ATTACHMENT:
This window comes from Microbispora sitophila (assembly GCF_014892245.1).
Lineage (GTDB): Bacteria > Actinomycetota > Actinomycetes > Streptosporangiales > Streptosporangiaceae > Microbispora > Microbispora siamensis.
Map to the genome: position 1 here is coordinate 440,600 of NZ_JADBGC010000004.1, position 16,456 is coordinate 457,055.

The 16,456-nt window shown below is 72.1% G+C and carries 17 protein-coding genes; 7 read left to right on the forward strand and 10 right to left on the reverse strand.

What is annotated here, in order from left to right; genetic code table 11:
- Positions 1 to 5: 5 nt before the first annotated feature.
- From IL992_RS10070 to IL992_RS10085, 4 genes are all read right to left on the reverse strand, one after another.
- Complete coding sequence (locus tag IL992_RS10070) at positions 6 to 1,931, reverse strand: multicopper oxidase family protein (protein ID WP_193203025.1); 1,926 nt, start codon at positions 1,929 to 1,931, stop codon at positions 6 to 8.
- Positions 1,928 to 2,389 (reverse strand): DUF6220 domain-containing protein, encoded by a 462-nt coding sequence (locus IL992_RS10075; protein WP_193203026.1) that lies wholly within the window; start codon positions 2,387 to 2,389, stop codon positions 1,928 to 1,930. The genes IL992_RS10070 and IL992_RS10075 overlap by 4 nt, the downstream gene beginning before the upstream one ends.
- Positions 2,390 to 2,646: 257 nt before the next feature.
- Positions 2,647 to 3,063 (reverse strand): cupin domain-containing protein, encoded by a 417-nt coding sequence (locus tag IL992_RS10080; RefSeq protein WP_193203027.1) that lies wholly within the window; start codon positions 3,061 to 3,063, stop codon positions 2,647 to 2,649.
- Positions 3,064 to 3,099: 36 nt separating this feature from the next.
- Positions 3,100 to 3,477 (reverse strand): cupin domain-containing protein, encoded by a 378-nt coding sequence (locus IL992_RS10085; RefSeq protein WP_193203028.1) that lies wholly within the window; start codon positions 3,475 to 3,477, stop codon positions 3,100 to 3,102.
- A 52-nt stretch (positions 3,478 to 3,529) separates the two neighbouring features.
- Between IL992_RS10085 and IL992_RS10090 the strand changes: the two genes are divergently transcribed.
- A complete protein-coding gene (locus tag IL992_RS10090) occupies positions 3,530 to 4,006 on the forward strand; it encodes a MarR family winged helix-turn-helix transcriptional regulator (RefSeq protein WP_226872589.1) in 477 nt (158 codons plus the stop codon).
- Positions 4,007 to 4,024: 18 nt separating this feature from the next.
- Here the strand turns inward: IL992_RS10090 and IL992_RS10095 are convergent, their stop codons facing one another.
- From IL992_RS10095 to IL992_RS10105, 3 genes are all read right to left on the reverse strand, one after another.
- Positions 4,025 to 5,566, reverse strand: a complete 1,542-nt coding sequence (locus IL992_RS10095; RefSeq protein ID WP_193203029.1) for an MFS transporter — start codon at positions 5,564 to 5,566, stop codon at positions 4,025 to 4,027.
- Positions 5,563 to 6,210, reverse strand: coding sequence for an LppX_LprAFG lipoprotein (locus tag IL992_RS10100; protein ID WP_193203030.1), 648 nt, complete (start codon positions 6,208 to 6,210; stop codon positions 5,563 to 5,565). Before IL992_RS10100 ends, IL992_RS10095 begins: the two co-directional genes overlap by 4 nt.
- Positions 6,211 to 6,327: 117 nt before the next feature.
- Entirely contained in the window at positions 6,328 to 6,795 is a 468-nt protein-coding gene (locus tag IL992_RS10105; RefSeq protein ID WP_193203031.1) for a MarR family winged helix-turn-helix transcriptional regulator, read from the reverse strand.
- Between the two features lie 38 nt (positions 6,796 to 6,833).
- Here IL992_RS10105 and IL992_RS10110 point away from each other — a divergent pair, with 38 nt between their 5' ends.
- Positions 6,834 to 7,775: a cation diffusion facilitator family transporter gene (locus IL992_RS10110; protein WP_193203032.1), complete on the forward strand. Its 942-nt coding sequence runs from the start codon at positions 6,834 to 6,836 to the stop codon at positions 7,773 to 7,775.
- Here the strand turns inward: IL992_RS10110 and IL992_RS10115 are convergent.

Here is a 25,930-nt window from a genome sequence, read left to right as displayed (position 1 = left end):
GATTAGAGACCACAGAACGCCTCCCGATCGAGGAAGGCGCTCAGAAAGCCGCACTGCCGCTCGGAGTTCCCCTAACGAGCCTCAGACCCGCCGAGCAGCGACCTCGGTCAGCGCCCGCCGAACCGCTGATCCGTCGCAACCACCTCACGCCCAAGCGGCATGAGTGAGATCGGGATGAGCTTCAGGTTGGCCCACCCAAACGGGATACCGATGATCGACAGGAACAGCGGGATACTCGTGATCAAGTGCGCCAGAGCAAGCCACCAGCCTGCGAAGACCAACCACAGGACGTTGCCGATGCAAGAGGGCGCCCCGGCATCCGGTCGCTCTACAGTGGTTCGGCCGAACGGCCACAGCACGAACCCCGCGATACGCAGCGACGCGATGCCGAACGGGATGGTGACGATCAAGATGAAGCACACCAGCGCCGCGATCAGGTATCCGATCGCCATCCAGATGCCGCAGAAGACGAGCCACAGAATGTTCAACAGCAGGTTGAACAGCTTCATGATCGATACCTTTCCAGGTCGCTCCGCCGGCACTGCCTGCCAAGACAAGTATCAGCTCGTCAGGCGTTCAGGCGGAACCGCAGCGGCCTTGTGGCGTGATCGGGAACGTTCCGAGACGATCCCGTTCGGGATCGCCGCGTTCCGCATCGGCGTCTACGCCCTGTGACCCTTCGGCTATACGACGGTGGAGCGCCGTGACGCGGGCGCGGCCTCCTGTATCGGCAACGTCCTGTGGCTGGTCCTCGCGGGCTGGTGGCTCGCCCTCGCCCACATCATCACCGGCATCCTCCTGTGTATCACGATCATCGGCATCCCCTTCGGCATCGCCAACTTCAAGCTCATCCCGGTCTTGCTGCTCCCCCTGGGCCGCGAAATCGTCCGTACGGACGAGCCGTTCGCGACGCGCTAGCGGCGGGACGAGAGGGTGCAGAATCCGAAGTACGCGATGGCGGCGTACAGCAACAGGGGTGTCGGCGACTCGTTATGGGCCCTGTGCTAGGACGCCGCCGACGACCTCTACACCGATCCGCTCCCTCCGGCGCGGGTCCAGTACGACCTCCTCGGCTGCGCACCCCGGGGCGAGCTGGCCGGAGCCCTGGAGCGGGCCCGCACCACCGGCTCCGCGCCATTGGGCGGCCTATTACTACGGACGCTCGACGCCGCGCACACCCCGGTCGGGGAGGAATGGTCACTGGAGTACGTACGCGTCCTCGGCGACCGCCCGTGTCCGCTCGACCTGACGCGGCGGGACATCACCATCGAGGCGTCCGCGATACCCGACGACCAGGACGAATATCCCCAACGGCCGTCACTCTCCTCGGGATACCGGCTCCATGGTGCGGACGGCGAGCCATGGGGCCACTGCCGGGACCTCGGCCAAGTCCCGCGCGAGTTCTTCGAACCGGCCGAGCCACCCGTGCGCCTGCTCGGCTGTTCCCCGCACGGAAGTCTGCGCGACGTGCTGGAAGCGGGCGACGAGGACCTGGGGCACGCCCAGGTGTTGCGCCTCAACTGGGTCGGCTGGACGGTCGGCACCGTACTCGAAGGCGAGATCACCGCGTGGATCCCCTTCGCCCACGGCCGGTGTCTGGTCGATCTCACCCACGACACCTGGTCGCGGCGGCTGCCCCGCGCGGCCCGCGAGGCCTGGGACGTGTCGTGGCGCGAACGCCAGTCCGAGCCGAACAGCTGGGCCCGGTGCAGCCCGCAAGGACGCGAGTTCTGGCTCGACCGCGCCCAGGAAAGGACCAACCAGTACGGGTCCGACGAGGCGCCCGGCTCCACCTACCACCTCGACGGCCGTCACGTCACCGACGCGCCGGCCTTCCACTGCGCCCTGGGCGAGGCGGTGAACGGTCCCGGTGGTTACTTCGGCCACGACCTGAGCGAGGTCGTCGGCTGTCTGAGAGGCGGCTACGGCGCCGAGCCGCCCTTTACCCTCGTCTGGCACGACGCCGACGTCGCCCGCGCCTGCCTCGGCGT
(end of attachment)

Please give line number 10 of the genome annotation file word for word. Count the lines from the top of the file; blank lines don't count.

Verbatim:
- Positions 2,390 to 2,646: 257 nt before the next feature.